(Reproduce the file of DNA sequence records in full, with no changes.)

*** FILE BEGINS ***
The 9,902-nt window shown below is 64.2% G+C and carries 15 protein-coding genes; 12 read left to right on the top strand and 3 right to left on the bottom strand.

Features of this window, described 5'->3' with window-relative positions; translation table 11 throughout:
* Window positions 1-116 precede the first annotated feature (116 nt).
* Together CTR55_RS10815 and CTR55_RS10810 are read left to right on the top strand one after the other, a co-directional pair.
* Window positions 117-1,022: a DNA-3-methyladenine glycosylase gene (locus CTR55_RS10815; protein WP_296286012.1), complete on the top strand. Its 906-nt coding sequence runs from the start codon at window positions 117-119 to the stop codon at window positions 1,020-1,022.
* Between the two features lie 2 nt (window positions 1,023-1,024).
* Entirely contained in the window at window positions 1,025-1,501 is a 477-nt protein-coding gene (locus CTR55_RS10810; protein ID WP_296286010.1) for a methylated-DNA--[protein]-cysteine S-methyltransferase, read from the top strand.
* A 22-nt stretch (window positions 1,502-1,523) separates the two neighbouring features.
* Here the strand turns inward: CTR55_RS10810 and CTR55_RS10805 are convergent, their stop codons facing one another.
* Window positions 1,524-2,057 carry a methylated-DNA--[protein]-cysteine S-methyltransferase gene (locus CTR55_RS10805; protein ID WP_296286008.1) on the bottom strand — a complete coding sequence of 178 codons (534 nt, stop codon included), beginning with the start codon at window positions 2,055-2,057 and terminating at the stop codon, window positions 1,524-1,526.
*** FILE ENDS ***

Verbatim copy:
The 9,902-nt window shown below is 64.2% G+C and carries 15 protein-coding genes; 12 read left to right on the top strand and 3 right to left on the bottom strand.

Features of this window, described 5'->3' with window-relative positions; translation table 11 throughout:
* Window positions 1-116 precede the first annotated feature (116 nt).
* Together CTR55_RS10815 and CTR55_RS10810 are read left to right on the top strand one after the other, a co-directional pair.
* Window positions 117-1,022: a DNA-3-methyladenine glycosylase gene (locus CTR55_RS10815; protein WP_296286012.1), complete on the top strand. Its 906-nt coding sequence runs from the start codon at window positions 117-119 to the stop codon at window positions 1,020-1,022.
* Between the two features lie 2 nt (window positions 1,023-1,024).
* Entirely contained in the window at window positions 1,025-1,501 is a 477-nt protein-coding gene (locus CTR55_RS10810; protein ID WP_296286010.1) for a methylated-DNA--[protein]-cysteine S-methyltransferase, read from the top strand.
* A 22-nt stretch (window positions 1,502-1,523) separates the two neighbouring features.
* Here the strand turns inward: CTR55_RS10810 and CTR55_RS10805 are convergent, their stop codons facing one another.
* Window positions 1,524-2,057 carry a methylated-DNA--[protein]-cysteine S-methyltransferase gene (locus CTR55_RS10805; protein ID WP_296286008.1) on the bottom strand — a complete coding sequence of 178 codons (534 nt, stop codon included), beginning with the start codon at window positions 2,055-2,057 and terminating at the stop codon, window positions 1,524-1,526.